Fiber: Carpet’s Basic Ingredient

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Photo: Shaw Floors

The four basic fibers used in carpets today all have their individual strengths. Your ultimate choice will be determined by the characteristics that are most important to you.

Although some carpets are made of blends, most are made entirely of one of the following four fibers:

Nylon

Nylon is more expensive than other synthetic carpet fibers and has been the most commonly used carpet fiber since the early 1960s. In overall performance characteristics, nylon is the most versatile of all fibers, providing excellent flexibility in creating a variety of carpet styles. Nylon can be found in a wide range of both cut pile and loop pile styles. It is durable, resilient, and receptive to dyeing for color versatility and uniformity; many new nylon yarn systems are also exceptionally soft. Though not inherently stain resistant, most nylon carpets are treated with stain-resist carpet treatment for protection against household spills and stains.

Polypropylene (also called Olefin)

Since 1980, the use of polypropylene carpet fibers has grown dramatically. Unlike the other fiber types, polypropylene will not absorb water and must therefore be solution dyed (pigmented) to impart color. Solution dyeing is a pigmentation process in which color is actually built into the fiber when it is formed, or extruded, thereby becoming an inherent part that cannot be removed from the fiber. The color will not fade, even when exposed to intense sunlight, bleaches, atmospheric contaminants, or other harsh chemicals or elements. However, since it is not as resilient as other fibers, polypropylene is normally used in loop pile constructions in which there is less need for superior resiliency.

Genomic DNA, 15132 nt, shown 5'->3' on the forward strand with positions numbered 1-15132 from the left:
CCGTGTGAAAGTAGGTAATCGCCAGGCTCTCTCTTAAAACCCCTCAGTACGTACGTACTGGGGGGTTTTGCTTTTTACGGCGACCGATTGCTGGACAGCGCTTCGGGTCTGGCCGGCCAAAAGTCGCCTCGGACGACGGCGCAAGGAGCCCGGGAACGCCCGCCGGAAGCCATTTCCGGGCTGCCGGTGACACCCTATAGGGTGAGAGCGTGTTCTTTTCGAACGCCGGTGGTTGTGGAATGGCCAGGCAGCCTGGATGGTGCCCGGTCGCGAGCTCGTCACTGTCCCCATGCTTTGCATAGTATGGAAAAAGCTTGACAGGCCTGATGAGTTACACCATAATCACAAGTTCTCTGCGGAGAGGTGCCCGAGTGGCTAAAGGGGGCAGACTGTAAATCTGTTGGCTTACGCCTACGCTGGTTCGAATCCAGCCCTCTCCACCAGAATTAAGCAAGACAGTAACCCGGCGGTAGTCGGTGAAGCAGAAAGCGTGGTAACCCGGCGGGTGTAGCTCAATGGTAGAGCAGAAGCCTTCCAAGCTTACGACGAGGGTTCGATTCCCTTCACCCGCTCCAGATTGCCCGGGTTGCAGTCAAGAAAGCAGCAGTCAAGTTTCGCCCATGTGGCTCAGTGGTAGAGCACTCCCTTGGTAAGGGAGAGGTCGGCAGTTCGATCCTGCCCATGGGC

Polyester

Polyester offers exceptional softness and color clarity, and it is also naturally stain and fade resistant. While polyester is not as inherently resilient as nylon, carpets made of polyester fiber will perform well if appropriately constructed. Carpets of polyester are generally available only in cut pile styles and are usually less expensive than nylon in comparable weights.

Wool